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- Robin wiggs From Friday, Apple TV+


Why did Michael Douglas (far right) want to play the writer, inventor and American Founding Father Benjamin Franklin? ‘I wanted to see how I look in tights,’ quips the 79-year-old Hollywood icon. He looks rather good in case you were wondering, but then, with a career in acting that spans seven decades and includes two Oscars, five Golden Globes and an Emmy for playing Liberace (in HBO’S Behind The

Candelabra), this is a man who can pull anything off, even tights in his late seventies.

There’s a sense of that dauntless ability about Franklin, too. Apple’s eight-parter opens in 1776 when the then-70-yearold American arrives in France, just as the US faces defeat in its Revolution­ary War against Britain. If Franklin, a man with zero diplomatic experience, fails to secure the support of the French monarchy for his fledgling democracy, the US will die in its infancy. It’s not a spoiler to say he pulls it off but, as with all great historical drama – and drama, in general – it’s the how and why that keep you watching and the show is in safe hands in that regard.

Based on Pulitzer Prizewinne­r Stacy Schiff’s history book A Great Improvisat­ion: Franklin, France, And The Birth Of America, and directed by

Tim Van Patten (The Pacific), the series packs in far more than Franklin’s political mission over the eight years it covers. It’s also an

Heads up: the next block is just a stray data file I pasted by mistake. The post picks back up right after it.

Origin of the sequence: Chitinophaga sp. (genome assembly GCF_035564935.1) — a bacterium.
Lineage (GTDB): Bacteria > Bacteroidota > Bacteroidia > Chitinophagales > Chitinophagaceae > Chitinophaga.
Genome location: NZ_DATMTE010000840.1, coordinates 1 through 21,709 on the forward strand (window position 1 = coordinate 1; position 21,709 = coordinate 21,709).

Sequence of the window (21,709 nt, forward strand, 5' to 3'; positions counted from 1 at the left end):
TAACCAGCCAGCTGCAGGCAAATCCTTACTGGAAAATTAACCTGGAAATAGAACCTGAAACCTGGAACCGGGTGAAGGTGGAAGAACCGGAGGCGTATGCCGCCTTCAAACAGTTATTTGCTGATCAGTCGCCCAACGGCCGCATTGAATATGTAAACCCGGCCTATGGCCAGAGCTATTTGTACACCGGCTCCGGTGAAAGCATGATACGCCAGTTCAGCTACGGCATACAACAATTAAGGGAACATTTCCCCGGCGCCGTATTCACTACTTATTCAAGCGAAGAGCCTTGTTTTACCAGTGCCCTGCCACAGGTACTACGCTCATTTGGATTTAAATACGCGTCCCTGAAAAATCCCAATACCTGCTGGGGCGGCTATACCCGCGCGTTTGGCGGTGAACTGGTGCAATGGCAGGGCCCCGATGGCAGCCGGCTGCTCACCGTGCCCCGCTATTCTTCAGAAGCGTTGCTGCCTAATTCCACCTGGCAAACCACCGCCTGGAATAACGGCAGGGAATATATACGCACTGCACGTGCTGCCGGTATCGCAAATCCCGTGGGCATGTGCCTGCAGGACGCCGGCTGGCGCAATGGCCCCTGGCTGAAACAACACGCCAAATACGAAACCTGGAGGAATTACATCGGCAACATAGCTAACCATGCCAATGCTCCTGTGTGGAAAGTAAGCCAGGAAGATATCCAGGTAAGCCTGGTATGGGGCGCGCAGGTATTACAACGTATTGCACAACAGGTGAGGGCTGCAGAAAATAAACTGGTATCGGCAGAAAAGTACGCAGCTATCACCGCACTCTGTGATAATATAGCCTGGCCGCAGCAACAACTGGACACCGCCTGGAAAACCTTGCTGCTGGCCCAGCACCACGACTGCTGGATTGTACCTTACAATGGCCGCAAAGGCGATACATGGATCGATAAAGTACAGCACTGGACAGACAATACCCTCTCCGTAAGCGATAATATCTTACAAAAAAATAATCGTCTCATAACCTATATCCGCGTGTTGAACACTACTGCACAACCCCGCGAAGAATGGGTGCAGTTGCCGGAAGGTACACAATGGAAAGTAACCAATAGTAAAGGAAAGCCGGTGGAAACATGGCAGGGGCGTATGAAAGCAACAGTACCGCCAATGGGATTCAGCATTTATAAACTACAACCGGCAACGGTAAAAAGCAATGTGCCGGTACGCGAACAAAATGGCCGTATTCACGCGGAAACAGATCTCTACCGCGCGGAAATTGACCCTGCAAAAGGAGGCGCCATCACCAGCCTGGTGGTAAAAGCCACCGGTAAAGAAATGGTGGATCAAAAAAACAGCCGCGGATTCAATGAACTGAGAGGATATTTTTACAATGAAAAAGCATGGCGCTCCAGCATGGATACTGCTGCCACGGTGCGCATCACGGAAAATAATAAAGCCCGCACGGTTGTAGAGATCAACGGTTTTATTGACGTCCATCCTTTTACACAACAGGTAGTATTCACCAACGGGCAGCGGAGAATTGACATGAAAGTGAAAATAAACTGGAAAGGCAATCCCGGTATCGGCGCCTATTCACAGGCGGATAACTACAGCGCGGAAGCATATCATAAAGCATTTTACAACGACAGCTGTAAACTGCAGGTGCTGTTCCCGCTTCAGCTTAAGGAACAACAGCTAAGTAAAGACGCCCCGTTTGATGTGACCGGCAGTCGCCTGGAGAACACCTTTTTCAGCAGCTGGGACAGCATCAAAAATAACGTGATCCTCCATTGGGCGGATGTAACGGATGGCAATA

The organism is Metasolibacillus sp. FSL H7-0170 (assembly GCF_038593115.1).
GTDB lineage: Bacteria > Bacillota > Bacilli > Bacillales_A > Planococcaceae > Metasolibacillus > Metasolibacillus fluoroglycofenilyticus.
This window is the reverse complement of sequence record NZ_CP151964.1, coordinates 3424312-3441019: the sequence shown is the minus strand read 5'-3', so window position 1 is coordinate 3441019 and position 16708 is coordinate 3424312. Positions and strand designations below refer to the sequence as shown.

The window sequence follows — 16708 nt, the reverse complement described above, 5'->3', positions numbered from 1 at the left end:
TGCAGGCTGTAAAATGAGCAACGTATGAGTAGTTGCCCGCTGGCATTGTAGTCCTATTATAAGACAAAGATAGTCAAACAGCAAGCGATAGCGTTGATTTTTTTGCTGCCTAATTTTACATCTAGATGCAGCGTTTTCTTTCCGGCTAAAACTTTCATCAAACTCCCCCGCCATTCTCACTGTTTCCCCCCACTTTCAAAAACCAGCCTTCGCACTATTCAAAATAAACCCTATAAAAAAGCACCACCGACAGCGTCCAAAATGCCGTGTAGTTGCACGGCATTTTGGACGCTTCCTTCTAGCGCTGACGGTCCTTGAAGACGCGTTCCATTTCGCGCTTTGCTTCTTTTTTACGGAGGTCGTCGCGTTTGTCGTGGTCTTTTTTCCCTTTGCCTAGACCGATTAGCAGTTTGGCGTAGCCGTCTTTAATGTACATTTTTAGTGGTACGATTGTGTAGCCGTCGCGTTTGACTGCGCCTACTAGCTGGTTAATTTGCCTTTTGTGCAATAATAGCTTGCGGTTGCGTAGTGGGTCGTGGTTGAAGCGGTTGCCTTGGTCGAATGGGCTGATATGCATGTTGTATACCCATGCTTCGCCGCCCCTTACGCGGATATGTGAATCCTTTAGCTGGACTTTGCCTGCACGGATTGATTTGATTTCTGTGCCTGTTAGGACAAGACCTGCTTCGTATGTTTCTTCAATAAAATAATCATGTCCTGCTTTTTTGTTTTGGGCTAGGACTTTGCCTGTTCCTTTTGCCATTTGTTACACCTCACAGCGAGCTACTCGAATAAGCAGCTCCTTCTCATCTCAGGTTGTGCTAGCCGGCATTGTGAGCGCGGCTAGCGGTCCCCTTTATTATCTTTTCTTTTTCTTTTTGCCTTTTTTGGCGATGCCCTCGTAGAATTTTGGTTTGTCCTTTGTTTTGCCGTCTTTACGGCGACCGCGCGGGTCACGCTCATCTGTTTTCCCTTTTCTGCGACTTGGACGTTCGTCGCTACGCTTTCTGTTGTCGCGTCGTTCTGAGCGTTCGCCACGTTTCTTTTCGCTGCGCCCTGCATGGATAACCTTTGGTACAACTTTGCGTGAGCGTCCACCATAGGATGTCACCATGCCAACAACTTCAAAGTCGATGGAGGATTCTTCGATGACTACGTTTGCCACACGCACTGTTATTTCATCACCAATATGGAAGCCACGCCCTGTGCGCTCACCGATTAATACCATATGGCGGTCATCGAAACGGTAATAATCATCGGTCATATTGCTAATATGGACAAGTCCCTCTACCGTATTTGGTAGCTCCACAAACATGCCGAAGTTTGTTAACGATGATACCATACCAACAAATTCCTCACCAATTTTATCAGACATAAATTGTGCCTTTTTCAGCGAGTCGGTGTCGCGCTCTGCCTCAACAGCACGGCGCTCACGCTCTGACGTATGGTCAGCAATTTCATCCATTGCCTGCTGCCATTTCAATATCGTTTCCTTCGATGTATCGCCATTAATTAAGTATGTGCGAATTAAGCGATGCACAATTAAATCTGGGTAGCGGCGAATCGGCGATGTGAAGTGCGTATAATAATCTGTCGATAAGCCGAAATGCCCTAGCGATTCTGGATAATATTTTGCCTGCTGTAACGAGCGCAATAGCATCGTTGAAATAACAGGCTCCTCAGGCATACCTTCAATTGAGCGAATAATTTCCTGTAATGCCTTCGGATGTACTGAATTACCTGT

ambitious costume piece, filming with up to 500 extras a day, and has the feel of a spy thriller, a family drama and a coming-of-age tale, those last two elements courtesy of Franklin’s teenage grandson, Temple, who travels with his grandfathe­r to France and has quite the learning journey. Temple is played by British actor Noah Jupe (A Quiet Place), who sounds like he had an eyeopening time off camera, too (‘We can’t talk too much about it, but basically I was 17 in Paris for a year’). In between all this, the show also manages to be funny – Douglas has always had a twinkly-eyed way with a line, and his Franklin is an expert at dissolving tension with humour and being, as Douglas puts it, ‘a bit of a rascal’.

Among the wider cast, Jupe isn’t the only Brit. Eddie Marsan plays John Adams and Line Of Duty’s Daniel Mays, who plays Franklin’s ally Edward Bancroft, describes the show as ‘up there with the finest work I’ve been part of’. Actors are rather prone to hyperbole but, when you watch, it’s hard to disagree.

Michael Douglas has always had a twinkly-eyed way with a line, and his Franklin is, as he puts it, ‘a bit of a rascal’

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